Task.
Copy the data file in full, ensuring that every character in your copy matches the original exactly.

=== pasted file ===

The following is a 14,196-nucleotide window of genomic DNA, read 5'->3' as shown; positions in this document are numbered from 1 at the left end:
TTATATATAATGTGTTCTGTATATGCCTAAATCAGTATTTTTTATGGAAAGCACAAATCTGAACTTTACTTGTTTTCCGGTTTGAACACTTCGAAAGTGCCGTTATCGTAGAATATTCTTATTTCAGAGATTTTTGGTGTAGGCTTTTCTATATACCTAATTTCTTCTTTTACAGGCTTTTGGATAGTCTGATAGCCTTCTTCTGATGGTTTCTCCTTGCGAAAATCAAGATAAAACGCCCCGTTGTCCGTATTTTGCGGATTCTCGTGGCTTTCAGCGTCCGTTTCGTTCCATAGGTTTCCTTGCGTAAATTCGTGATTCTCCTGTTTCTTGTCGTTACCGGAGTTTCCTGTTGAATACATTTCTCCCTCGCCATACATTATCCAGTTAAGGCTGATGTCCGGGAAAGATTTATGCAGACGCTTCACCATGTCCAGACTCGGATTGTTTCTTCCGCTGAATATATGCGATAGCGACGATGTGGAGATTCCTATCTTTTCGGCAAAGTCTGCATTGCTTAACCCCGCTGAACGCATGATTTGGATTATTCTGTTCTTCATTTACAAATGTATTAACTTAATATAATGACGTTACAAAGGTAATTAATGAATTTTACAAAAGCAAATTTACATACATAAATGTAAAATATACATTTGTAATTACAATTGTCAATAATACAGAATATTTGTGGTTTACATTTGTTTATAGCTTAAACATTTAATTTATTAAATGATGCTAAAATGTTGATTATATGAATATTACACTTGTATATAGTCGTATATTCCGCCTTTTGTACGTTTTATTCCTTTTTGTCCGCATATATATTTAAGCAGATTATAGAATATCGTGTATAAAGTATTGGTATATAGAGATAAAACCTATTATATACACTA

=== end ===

The following is a 14,196-nucleotide window of genomic DNA, read 5'->3' as shown; positions in this document are numbered from 1 at the left end:
TTATATATAATGTGTTCTGTATATGCCTAAATCAGTATTTTTTATGGAAAGCACAAATCTGAACTTTACTTGTTTTCCGGTTTGAACACTTCGAAAGTGCCGTTATCGTAGAATATTCTTATTTCAGAGATTTTTGGTGTAGGCTTTTCTATATACCTAATTTCTTCTTTTACAGGCTTTTGGATAGTCTGATAGCCTTCTTCTGATGGTTTCTCCTTGCGAAAATCAAGATAAAACGCCCCGTTGTCCGTATTTTGCGGATTCTCGTGGCTTTCAGCGTCCGTTTCGTTCCATAGGTTTCCTTGCGTAAATTCGTGATTCTCCTGTTTCTTGTCGTTACCGGAGTTTCCTGTTGAATACATTTCTCCCTCGCCATACATTATCCAGTTAAGGCTGATGTCCGGGAAAGATTTATGCAGACGCTTCACCATGTCCAGACTCGGATTGTTTCTTCCGCTGAATATATGCGATAGCGACGATGTGGAGATTCCTATCTTTTCGGCAAAGTCTGCATTGCTTAACCCCGCTGAACGCATGATTTGGATTATTCTGTTCTTCATTTACAAATGTATTAACTTAATATAATGACGTTACAAAGGTAATTAATGAATTTTACAAAAGCAAATTTACATACATAAATGTAAAATATACATTTGTAATTACAATTGTCAATAATACAGAATATTTGTGGTTTACATTTGTTTATAGCTTAAACATTTAATTTATTAAATGATGCTAAAATGTTGATTATATGAATATTACACTTGTATATAGTCGTATATTCCGCCTTTTGTACGTTTTATTCCTTTTTGTCCGCATATATATTTAAGCAGATTATAGAATATCGTGTATAAAGTATTGGTATATAGAGATAAAACCTATTATATACACTA